As the night and the questions, lies and promises wore on, Mr. Marshall started to get tired. Maybe he ate too much at Dave's diner earlier that evening. He stood up and indicated the auditorium with a wave of his hand “… this dog and pony show…”

Ut-oh! He knew he’d just screwed up. He tried to backtrack. But it didn’t matter. Few people in the auditorium realized they’d just been dissed by the new king of Middleboro.

But I never forgot it. I never forgot his staggering confidence, his thinly concealed disdain or his shallow promises. How he acted as if he'd just signed the purchase and sale agreement on the entire town of Middleboro.

A few months later, in a room at the Halifax town hall, a local resident who happened to work in Middleboro, and who’d met Marshall for himself, stood up and spoke glowingly of him... his impressive war record, how he was so down to earth. Believable. We’d be impressed, he insisted, if we ever met the guy ourselves.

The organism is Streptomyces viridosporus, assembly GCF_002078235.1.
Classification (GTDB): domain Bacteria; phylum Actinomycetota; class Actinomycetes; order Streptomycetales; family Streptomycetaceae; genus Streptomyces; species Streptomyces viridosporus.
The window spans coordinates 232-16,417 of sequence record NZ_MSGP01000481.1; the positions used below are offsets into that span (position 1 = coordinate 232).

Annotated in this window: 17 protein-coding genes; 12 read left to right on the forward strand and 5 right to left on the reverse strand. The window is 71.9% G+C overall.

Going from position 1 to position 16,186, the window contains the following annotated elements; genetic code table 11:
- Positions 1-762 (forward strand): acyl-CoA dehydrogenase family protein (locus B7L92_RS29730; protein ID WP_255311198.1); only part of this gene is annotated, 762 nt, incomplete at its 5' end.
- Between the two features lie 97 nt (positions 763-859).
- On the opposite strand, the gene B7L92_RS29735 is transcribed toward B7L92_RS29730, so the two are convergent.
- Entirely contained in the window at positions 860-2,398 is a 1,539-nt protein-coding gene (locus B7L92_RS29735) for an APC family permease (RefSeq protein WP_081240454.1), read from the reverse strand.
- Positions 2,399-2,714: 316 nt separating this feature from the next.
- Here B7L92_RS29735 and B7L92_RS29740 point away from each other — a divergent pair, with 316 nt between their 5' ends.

A lot of other people, just like this man from Halifax, truly believed in Glenn Marshall. And they didn’t meet the rest of the Tribe that night on the stage at the Nichols school – they met Marshall.

The final agreement mentions the term ‘good faith’ numerous times. Exactly what ‘good faith’ would that be? The same ‘good faith’ that members of congress were asked to accept when Marshall blatantly lied to them? There are six signatures at the bottom of the agreement signed at the July 28th Town Meeting. Five Middleboro selectman – and just one Wampanoag. The one so many people beleived in.

This alone should negate the agreement.